MTD landscape architects is a design agency for the outdoor space in the broadest sense. The office is working on plans for both the rural and urban areas; on various scales. The projects concern urban tasks such as squares, streets, urban development and more landscape oriented tasks such as parks, estates, commercial landscapes and infrastructure projects. More often, the assignments increasingly concern innovative, strategic plans, in which coalitions are forged between multiple commissioning parties.
Clients are governments, developers, companies, institutions and individuals.
MTD is an agency with a history. In 1954 Pieter Buys established himself as a landscaping architect in ‘s-Hertogenbosch. In the first few years there was a partnership which included Hans Warnau and Bob van der Vliet at the agency Buys & Van der Vliet. In 1998 the agency was continued by Frank Meijer, Han Thijssen and Ruud Dubbeld under the banner of MTD landschapsarchitecten. The agency is very aware of its heritage.
The design style over the years can be described as robust, clear, inevitable and timeless, in which the general outline is confirmed by way of carefully elaborated details; designs are functional and have a wealth of unexpected usage possibilities. MTD aspires for designs which lead to a flexible, surprising and almost unsuspecting usage. The ‘genius loci’, the characteristic spatial features and history of the development of a place, make up an essential source of inspiration; this provides the plans with a sustainable base and strong place-related identity.
The design style over the years can be described as robust, clear, inevitable and timeless
Sustainability plays a decisive role within the firm’s designs. In the first instance, it concerns strengthening the green qualities of the public space and roof landscapes. But it also concerns shaping climate adaptive measures, where these are related to planting and water management.
The agency consists of an interdisciplinary composition; urban planners, landscape architects, ecologists, spatial designers, communication experts and civil and cultural technicians work together in compact teams. Choice of materials, technical details and budgeting play an important role from the start of each project; this is how integral and achievable plans are created. This is how market-oriented and feasible plans arise. We work with a clear assignment formulation as a starting point and a clear, broadly supported vision as the end result.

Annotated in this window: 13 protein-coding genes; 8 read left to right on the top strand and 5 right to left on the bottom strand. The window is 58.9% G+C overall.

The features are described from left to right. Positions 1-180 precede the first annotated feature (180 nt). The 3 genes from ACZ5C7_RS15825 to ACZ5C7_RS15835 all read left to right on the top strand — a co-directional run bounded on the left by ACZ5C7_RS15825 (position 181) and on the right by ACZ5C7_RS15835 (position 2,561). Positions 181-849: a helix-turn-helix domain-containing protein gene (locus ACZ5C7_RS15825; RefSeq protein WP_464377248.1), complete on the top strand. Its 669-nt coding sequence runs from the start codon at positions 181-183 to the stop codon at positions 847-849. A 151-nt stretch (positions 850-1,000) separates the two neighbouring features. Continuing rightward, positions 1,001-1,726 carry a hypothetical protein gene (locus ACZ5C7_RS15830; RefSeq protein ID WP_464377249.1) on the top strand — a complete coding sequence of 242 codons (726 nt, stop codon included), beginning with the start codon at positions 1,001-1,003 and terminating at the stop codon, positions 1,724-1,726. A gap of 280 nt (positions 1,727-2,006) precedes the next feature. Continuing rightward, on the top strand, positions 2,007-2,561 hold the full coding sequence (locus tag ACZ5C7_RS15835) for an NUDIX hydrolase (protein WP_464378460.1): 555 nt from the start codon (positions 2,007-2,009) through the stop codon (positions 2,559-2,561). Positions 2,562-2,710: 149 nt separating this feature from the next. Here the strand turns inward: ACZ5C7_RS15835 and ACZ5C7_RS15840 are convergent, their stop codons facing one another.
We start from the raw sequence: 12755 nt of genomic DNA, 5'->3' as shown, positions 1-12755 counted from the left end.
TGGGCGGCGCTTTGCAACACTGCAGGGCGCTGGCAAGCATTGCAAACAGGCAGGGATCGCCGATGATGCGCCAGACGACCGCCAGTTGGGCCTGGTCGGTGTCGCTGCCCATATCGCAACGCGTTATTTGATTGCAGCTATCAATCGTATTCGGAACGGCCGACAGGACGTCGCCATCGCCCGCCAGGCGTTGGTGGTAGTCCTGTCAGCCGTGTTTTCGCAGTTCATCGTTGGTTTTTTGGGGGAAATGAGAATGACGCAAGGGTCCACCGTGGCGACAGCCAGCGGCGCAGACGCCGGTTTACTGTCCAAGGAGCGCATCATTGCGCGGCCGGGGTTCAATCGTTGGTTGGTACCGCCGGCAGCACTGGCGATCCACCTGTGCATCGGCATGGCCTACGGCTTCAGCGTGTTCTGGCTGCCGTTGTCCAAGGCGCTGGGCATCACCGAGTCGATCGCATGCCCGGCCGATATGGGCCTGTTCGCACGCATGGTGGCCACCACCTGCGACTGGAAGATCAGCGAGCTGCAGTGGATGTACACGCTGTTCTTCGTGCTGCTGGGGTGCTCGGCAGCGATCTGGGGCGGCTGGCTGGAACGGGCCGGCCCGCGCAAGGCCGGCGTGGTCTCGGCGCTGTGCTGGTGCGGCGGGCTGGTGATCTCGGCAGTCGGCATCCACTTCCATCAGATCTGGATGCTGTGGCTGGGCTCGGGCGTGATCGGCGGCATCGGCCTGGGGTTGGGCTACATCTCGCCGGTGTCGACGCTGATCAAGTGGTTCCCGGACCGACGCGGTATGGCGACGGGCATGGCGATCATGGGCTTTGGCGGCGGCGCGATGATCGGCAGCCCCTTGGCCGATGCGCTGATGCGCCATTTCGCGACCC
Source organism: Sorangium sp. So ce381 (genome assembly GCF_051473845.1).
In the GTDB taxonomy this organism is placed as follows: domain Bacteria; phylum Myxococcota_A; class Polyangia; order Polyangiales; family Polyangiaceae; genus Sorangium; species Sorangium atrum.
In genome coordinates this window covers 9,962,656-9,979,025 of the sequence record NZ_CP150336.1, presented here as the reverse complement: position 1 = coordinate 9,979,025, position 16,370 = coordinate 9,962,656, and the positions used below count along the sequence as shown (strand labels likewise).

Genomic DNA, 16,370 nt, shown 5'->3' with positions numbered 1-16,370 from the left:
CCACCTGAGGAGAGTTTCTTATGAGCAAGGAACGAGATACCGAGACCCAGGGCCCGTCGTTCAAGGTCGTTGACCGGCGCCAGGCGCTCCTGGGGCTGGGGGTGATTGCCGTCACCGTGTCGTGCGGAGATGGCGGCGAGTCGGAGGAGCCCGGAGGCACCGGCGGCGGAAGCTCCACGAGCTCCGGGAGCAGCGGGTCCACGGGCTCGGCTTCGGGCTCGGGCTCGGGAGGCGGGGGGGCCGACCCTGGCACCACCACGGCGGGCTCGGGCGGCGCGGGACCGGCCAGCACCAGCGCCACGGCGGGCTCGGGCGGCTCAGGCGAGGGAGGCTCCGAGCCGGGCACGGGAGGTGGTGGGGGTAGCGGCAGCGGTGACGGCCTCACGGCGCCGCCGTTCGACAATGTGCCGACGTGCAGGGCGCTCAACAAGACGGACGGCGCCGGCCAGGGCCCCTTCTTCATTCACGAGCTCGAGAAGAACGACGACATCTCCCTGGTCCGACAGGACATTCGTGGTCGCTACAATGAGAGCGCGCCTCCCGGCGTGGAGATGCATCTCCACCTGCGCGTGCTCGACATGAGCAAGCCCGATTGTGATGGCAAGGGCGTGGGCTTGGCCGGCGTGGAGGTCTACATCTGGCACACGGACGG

The agency has extensive experience with participatory and interactive communication processes and with the use of social media within these processes. The planning process is conceived as an organic process; local knowledge and expertise of residents, entrepreneurs, stakeholders and municipal experts are deployed at an early stage of the planning process, thus creating broad support for the plans.
The organization and working methods of the office guarantee continuity, development, innovation and quality of the plans and advice through, among other things, an internal quality system (based on NEN-ISO 9001) that is laid down in the MTD landscape architects Operational Management Manual. With regard to organization, this means a structure and composition of the office, within which tasks, responsibilities and qualifications of employees are clearly defined. Within projects, this means, among other things, that final responsibility always rests with a project leader and that, depending on the scale, scope and complexity of the assignment, work is carried out in a compact, interdisciplinary project team.
MTD landscape architects has a clear vision for the future of the agency. The development of a young and dynamic team of independent consultants, trained on the basis of the agency’s traditions. In this, the agency aspires to contribute to a spatial environment which is beautiful and sustainable, in which people can live comfortably and which is resilient to the changes and challenges of the future.
The initial strategic goal of the redevelopplan was to relocate the parking from the present Market square to the direct vicinity of the shopping area. By way of shortcuts, so-called alleyways, those new parking lots were directly linked to the city centre. The Market square is kept free from unnecessary obstacles, to facilitate the weekly market and various events. Activities that have an important meaning for Schijndel and the whole region. The second important goal of the redevelopplan is to enhance the rural and villager identity of Schijndel. The glass farmhouse is a contemporary addition and refers to the agricultural character of the village and provides space to new commercial program on the Market. It’s a scale model of a typical Schijndel farmhouse enlarged 1.8 times. The design of the farm yard, by MTD, enhances this by an also oversized scale.